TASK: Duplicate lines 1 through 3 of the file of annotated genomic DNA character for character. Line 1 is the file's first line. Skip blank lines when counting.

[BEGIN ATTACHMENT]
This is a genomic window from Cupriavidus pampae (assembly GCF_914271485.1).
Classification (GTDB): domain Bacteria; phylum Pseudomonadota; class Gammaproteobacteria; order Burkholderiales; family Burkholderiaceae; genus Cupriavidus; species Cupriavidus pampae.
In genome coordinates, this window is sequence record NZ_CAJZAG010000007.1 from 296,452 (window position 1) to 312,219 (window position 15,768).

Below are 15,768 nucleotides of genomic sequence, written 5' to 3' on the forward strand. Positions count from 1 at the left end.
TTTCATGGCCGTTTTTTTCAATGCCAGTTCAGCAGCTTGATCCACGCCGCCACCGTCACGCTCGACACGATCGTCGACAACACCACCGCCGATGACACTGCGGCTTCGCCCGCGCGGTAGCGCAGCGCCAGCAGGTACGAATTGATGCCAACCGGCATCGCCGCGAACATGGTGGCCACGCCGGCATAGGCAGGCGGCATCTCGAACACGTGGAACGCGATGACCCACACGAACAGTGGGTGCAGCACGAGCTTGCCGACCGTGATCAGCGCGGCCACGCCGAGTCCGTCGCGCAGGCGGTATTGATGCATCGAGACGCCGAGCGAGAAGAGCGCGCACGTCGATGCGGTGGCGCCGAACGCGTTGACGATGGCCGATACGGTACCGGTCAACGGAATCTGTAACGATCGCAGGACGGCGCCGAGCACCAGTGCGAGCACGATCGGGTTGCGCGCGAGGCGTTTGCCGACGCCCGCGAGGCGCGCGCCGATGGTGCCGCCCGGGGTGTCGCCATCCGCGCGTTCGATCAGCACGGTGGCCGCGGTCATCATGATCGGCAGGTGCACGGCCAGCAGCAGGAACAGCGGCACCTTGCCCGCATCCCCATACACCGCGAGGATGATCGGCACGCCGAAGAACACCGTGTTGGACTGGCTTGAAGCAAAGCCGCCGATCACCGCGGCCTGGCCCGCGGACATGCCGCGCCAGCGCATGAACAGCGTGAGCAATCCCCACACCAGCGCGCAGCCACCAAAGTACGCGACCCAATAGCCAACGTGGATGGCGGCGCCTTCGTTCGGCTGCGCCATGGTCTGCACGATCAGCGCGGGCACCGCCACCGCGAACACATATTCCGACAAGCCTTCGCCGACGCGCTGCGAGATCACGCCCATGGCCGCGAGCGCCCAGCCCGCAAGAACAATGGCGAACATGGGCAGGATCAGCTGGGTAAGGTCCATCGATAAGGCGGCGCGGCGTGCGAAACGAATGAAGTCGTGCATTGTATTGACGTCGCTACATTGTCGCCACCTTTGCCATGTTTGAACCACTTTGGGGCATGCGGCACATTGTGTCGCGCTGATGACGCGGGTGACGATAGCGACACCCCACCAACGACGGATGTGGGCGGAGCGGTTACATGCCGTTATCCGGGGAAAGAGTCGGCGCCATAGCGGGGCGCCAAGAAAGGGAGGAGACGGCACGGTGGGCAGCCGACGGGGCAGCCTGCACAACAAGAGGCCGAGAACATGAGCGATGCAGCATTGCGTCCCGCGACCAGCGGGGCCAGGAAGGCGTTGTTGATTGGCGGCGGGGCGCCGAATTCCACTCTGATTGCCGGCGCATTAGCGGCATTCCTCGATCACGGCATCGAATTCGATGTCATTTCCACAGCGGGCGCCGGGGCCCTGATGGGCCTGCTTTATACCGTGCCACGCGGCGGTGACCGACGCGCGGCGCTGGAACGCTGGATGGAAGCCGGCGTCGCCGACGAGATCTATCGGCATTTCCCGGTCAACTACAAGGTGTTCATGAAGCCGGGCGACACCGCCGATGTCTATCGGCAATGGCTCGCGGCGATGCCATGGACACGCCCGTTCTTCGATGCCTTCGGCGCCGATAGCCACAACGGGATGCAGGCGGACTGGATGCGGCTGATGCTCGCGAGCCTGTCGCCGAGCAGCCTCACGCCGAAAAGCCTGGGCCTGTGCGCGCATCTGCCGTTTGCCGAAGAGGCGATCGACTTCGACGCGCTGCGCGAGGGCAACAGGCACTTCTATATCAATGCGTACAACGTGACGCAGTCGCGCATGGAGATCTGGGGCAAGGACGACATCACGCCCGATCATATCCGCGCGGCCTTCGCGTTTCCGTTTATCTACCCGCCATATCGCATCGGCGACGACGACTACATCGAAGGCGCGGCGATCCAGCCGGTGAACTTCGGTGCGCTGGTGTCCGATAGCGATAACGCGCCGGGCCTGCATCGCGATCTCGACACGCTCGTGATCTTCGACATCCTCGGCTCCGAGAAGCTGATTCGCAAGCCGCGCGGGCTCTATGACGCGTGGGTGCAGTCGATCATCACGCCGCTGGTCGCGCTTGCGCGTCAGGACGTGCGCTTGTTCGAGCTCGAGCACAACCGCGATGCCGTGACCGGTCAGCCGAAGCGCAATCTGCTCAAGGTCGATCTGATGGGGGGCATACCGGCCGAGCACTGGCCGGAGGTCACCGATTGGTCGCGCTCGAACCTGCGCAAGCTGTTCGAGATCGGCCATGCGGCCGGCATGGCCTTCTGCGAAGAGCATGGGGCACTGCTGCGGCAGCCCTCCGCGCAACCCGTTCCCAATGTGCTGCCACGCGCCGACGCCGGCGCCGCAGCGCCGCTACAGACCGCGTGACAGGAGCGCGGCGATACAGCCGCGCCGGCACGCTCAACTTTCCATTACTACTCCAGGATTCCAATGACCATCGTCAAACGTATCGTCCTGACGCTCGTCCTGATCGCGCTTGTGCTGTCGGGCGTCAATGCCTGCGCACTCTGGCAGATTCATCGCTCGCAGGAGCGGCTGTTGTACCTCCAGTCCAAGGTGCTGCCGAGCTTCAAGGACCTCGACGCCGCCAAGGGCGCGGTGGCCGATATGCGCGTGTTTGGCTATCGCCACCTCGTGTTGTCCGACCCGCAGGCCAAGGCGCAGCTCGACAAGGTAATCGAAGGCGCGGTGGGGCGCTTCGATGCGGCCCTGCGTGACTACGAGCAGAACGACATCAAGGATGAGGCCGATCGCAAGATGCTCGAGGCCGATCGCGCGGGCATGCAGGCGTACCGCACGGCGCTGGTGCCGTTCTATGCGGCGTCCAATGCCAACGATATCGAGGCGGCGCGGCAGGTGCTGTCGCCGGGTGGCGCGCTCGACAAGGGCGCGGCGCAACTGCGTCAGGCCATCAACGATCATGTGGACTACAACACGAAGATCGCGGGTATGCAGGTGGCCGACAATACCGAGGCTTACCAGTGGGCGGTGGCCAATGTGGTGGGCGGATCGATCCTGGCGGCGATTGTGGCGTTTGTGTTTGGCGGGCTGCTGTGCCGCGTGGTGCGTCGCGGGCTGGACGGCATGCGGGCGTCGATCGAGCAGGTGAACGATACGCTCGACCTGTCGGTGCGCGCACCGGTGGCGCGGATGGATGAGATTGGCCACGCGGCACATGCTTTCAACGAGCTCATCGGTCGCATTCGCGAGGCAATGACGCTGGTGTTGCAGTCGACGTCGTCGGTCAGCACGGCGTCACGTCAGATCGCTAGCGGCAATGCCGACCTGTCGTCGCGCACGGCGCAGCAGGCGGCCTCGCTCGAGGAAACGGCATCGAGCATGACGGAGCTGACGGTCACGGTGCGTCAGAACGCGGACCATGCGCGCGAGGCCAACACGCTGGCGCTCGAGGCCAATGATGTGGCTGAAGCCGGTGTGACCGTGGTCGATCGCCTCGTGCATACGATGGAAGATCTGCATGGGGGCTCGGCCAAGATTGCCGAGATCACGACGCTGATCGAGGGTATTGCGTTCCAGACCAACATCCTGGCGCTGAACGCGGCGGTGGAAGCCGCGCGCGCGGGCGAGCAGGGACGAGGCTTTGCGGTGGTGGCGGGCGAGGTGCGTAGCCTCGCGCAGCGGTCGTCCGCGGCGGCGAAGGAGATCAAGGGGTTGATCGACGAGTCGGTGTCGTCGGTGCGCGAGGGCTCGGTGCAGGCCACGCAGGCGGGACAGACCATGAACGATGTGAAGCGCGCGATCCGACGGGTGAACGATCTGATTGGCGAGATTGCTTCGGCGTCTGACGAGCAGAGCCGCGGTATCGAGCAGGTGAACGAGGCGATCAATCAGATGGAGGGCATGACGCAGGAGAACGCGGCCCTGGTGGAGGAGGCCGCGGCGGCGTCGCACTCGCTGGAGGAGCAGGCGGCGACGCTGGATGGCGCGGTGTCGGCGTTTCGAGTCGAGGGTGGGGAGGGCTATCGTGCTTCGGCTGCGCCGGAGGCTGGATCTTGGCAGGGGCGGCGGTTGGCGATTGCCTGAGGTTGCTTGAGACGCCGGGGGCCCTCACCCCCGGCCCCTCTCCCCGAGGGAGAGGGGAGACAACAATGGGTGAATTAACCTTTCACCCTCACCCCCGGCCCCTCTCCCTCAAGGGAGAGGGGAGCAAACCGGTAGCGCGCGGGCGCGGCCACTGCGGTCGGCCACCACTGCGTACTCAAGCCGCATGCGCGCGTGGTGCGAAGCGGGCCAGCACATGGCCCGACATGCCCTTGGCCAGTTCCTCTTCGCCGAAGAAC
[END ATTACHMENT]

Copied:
This is a genomic window from Cupriavidus pampae (assembly GCF_914271485.1).
Classification (GTDB): domain Bacteria; phylum Pseudomonadota; class Gammaproteobacteria; order Burkholderiales; family Burkholderiaceae; genus Cupriavidus; species Cupriavidus pampae.
In genome coordinates, this window is sequence record NZ_CAJZAG010000007.1 from 296,452 (window position 1) to 312,219 (window position 15,768).